My name is Morgan, I’m a 35 year old dive instructor/ photographer/ scuba travel agent originally from France. I arrived in Bristol in September last year, after about 8 years travelling the world and working as a diver. So, for me, coming to England was already a big shock, as I’m an outdoor kind of person; sun, sand and sea are my kind of landscapes.
When I realised I had to move to England and Bristol for work, places I had never been, I really took a hit. But the job offer was too good for me to turn down. In my first months here it was already hard in the sense of having to wear several layers of clothes, searching for a place for days and weeks, living inside and not knowing anybody. But then, eventually, everything fell into place.
I had the chance to go to Thailand for a month in January and February, which was very much needed, as I had been inside for too long already.
From there everything went a bit out of control. I was in Thailand when the pandemic started, and it was getting bigger and bigger in Asia.
So my family insisted I went back home, which I refused to do since I had wanted to get to Thailand for so long, and had lots to do still. I managed to get home to Bristol at the end of February. In the next month, I heard that Italy went into lock down, then Spain, France, and finally the UK.
I had the chance to work from home for a while, which I did. So basically, I have been isolating since the 12th of March, around 2.5 months. The first week or two you start taking it the fun way, because we’re all in the same situation so it’s okay. You Skype your friends, have a drink with them and spend long hours having those kinds of virtual meetings.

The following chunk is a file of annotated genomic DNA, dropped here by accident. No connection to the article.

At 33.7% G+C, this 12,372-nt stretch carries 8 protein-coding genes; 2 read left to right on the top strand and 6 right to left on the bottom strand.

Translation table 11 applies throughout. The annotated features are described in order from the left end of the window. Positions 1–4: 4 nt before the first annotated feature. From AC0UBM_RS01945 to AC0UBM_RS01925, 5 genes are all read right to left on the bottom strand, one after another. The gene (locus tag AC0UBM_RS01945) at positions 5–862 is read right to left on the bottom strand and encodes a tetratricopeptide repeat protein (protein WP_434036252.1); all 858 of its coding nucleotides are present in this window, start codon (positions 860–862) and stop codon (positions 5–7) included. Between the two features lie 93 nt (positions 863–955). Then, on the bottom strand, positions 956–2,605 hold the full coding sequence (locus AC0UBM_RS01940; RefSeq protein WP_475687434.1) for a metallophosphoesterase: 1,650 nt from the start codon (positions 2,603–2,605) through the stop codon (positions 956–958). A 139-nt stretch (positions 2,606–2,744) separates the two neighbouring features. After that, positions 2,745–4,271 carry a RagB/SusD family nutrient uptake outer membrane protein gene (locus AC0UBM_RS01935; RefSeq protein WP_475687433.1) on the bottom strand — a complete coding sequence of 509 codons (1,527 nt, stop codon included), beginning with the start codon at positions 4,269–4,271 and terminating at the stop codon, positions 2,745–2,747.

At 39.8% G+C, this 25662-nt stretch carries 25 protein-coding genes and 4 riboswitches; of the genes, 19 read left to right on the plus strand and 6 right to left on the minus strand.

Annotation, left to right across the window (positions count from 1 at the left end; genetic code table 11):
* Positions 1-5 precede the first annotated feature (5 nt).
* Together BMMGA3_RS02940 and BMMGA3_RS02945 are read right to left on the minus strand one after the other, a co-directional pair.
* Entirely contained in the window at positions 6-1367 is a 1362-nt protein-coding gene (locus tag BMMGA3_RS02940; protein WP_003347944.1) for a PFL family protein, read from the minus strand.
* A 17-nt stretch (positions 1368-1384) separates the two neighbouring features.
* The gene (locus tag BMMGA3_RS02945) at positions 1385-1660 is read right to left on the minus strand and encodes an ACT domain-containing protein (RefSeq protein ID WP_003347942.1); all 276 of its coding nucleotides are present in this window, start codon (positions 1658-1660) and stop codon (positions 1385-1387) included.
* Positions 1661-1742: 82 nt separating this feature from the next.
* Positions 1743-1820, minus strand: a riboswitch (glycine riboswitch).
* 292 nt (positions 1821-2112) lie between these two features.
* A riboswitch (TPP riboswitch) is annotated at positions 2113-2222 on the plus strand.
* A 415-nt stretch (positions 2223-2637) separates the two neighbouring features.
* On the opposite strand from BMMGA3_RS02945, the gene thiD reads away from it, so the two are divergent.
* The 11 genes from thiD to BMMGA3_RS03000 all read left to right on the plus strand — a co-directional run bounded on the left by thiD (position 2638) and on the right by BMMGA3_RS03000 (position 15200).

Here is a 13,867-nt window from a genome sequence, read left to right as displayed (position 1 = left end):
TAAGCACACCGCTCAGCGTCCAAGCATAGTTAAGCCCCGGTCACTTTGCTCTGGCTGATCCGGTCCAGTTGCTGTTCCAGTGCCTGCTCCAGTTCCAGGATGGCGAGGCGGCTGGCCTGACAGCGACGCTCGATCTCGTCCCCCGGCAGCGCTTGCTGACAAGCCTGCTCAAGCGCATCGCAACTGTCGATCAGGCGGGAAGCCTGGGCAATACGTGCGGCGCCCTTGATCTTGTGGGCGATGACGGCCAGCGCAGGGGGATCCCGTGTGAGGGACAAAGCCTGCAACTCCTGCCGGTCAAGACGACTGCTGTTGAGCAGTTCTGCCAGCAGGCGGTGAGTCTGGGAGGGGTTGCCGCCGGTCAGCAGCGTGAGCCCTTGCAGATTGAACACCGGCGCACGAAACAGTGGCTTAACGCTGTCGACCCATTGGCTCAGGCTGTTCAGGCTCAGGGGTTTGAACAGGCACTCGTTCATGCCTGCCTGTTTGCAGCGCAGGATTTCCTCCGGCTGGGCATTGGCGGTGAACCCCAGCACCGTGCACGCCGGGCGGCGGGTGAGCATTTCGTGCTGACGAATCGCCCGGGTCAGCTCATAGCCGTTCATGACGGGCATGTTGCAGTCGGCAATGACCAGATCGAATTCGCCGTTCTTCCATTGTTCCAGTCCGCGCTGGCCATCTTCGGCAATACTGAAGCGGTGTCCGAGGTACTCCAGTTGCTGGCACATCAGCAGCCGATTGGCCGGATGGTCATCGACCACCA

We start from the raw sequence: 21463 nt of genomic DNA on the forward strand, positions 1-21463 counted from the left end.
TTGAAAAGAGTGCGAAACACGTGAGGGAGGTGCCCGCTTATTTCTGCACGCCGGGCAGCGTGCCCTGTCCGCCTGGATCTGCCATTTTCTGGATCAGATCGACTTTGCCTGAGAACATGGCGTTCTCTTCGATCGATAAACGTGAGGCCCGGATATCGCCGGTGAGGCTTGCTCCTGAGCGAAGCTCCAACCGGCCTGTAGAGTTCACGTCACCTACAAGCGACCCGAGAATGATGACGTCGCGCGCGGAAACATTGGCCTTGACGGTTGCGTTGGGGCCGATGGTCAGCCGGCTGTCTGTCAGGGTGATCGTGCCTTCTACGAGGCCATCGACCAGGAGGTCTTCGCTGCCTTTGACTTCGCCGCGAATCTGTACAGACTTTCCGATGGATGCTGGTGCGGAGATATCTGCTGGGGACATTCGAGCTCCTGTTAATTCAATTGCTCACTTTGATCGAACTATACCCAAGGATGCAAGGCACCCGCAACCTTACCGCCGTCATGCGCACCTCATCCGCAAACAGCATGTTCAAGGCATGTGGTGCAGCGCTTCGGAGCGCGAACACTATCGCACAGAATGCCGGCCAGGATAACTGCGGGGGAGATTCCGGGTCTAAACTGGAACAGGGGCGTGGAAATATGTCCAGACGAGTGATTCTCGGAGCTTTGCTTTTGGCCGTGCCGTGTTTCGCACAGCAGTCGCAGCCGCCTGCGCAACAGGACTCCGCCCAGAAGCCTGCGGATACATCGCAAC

All of a sudden there was no more work. Because there were no more flights, so that meant the only work I had for some days was to cancel customer’s trips. Then even this went and I discovered the meaning of a new word for me; furlough.
At this point it stopped being funny. I had already been isolating for a full month. I had been shopping twice and not been out for anything else. I was spending more time home in a day than anywhere else I have been to. That really affected my mood and mental health.
I decided that I should mark this unprecedented event, but how? How to remember this period? The feelings and emotions? Well, self-portraiture was not my first idea. But eventually, after having taken hundreds of photos of the plants at home and different objects, I wanted a bit of a change. So, one day I took a picture of myself; from then I haven’t stopped.
Every day was a different emotion and situation in my mind, so I tried to translate them into a still image. Some are shocking, some are funny, some are ridiculous. But all of them reflect the situation and emotion I was in when I took them.
By taking all those pictures, and most of the time laughing at myself, I realised it has had a great effect on me. Making me super creative, focused and motivated. I have redone my website exactly the way I always wanted; I have had a web radio interview for the same work. An online exhibition is on its way featuring one of my favourite photos. I have sold photos in the US and Australia and already pre sold a book in Colombia and Australia.
In the end, I have taken a good lesson from this situation; you can just be a victim of it or you can use this time wisely for things that matter to you. You can stay in bed the whole day scrolling through social media, or you can be productive and start something new. That’s what I did and I’m proud of what I have done. I will leave a mark about these crazy times in my very own way, which is exactly what I wanted. So, for me, in the end, this quarantine has been, in a way, a positive thing.
Morgan’s story continues at www.mochaphotography.net
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